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Two Books – Real Gifts

I have a pile of about 10 books I’m wading through, but two are of special note as I write this. As I noted in my last blog of 2017 I have the privilege of reading, and especially of reading books. For the past few years I’ve read on average between 20-30 nonfiction works cover-to-cover per year. …

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Living Values

In the open letter we wrote to the College of Arts & Letters community in January 2018, we promised to look critically at ourselves, recognize our failures, and rebuild the trust that is required of us. This commitment has led to an intense period of critical self-reflection in the Dean’s Office and across the College in …

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Of Typewriters and Permutations (II)

This continues my previous post about the problem of optimally laying out a one-dimensional typewriter keyboard, where “optimally” is taken to mean minimizing the expected amount of lateral movement to type a few selected books. As I noted there, Nate Brixius correctly characterized the problem as a quadratic assignment problem (QAP). I’ll in fact try …

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Coordinating Variable Signs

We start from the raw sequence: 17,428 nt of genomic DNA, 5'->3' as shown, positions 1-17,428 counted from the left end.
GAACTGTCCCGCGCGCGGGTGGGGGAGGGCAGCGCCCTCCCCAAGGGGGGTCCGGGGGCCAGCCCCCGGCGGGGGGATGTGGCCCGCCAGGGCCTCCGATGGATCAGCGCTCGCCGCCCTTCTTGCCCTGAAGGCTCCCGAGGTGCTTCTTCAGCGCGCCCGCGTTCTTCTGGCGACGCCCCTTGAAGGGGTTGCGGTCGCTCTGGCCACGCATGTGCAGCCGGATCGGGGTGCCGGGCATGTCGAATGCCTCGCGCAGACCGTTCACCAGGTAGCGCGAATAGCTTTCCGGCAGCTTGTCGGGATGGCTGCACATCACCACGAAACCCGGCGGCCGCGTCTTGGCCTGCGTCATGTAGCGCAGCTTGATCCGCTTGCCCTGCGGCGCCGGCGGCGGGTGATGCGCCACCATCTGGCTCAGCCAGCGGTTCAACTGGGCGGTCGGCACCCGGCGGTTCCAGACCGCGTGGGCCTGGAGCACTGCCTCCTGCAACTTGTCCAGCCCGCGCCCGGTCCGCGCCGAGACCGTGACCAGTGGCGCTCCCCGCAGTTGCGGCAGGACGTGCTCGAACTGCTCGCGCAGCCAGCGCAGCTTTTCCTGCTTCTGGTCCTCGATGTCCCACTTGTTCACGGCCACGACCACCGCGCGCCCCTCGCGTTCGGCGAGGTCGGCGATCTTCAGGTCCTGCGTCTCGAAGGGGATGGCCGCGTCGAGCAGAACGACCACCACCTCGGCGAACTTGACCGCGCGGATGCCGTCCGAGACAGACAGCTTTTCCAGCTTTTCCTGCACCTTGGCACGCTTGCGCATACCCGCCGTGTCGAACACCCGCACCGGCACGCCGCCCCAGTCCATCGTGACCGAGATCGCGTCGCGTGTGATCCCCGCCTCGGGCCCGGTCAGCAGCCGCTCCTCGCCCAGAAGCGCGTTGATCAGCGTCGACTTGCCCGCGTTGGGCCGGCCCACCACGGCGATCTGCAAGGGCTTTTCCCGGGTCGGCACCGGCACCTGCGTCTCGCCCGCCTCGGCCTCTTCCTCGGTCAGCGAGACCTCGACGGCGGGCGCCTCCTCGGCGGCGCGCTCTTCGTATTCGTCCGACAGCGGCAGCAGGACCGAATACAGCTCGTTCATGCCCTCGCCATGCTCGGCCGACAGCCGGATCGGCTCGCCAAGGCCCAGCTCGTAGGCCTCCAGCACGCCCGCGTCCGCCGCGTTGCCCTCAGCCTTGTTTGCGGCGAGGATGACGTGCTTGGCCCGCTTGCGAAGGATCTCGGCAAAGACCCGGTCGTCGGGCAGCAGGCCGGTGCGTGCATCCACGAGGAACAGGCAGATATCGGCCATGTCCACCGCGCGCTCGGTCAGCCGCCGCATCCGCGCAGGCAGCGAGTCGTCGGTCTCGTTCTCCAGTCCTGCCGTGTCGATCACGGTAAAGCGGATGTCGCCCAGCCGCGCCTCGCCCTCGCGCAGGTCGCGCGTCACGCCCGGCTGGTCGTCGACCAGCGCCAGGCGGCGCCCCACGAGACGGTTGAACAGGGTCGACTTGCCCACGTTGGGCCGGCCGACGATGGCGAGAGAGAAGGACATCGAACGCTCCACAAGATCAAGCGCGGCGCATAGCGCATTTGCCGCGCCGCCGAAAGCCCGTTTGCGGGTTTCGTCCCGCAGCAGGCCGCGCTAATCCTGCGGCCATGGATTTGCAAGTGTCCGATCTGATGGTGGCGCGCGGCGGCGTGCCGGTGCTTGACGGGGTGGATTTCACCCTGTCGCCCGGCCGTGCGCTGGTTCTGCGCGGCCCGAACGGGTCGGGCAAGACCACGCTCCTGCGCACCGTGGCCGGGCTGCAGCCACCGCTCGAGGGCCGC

Someone asked me today (or yesterday, depending on whose time zone you go by) how to force a group of variables in an optimization model to take the same sign (all nonpositive or all nonnegative). Assuming that all the variables are bounded, you just need one new binary variable and a few constraints. Assume that …

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A Few Reflections on the TOME Initiative

WASHINGTON, DC – Today a group of colleagues from the Association of American Universities, Association of Research Libraries, and Association of University Presses met to advance the Towards an Open Monograph Ecosystem (TOME) initiative. It was heartening to see the progress the initiative has made since our first gathering in the summer of 2016. At the time, I was enthusiastic …

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Selecting Box Sizes

Someone posted an interesting question about box sizes on Mathematics Stack Exchange. He (well, his girlfriend to be precise) has a set of historical documents that need to be preserved in boxes (apparently using a separate box for each document). He wants to find a solution that minimizes the total surface area of the boxes …

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Evolution of a (data) visualization

Last summer, I taught the MAET Year 2 Summer Cohort with Danah Henriksen. After teaching the class, Danah realized she had taught five cohorts of (awesome) students and that we had some information available from pre- and post-course self-reported surveys to understand how students grew in terms of their confidence in using different educational (and …